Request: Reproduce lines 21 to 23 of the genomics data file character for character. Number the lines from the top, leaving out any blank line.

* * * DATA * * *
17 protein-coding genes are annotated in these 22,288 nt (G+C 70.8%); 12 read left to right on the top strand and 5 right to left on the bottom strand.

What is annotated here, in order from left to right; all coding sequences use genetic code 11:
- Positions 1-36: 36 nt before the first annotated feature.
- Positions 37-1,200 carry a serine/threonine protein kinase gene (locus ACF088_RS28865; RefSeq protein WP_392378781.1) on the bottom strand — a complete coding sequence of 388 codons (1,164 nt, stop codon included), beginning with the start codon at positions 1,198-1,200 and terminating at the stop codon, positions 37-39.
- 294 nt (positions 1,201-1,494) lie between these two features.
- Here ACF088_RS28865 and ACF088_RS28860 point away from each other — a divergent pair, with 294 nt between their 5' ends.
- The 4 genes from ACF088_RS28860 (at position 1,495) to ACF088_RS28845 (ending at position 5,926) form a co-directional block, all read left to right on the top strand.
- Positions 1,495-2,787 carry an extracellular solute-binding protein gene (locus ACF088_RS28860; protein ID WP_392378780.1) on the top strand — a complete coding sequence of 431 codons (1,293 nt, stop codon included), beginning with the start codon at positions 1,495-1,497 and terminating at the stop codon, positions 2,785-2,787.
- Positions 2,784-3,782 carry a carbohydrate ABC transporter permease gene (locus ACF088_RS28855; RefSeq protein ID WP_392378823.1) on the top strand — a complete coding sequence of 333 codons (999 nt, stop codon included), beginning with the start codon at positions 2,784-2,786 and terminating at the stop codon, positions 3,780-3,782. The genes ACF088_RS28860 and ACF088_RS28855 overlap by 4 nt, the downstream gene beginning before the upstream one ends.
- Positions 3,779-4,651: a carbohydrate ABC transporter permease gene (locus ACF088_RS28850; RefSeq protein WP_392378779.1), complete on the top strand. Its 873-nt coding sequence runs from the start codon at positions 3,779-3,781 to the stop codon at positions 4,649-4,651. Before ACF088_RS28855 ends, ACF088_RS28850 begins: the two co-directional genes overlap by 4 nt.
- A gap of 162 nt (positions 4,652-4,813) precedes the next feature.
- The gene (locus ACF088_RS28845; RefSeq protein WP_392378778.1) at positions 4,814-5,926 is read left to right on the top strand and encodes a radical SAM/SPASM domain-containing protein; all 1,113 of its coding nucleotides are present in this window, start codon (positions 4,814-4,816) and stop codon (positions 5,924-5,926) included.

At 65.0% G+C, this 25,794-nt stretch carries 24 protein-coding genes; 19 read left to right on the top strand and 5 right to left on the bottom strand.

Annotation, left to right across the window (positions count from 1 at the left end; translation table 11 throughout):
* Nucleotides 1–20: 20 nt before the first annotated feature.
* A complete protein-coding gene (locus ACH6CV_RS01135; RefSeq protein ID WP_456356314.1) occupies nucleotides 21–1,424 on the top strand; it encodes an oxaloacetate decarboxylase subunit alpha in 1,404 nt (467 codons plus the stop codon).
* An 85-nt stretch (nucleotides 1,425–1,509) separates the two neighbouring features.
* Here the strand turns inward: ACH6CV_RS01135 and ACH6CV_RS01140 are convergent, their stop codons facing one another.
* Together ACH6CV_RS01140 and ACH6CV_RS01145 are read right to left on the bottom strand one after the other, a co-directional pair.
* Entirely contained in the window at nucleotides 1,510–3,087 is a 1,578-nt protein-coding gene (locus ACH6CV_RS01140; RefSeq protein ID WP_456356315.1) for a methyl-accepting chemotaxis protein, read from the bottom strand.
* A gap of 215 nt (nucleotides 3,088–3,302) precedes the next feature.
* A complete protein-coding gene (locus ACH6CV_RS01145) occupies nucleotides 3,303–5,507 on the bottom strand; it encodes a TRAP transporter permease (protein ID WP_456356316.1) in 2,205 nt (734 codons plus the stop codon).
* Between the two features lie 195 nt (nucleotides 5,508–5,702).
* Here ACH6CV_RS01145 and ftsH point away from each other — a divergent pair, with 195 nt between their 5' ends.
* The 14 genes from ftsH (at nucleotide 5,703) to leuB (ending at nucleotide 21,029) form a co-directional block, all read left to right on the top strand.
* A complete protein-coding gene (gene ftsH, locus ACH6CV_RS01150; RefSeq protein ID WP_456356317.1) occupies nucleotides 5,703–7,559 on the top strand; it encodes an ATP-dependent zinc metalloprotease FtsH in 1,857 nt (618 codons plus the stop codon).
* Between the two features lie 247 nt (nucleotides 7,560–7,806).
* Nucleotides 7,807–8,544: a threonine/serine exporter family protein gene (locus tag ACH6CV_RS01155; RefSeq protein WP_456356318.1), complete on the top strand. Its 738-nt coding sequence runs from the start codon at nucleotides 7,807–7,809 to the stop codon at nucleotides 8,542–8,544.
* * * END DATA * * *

* A gap of 215 nt (nucleotides 3,088–3,302) precedes the next feature.
* A complete protein-coding gene (locus ACH6CV_RS01145) occupies nucleotides 3,303–5,507 on the bottom strand; it encodes a TRAP transporter permease (protein ID WP_456356316.1) in 2,205 nt (734 codons plus the stop codon).
* Between the two features lie 195 nt (nucleotides 5,508–5,702).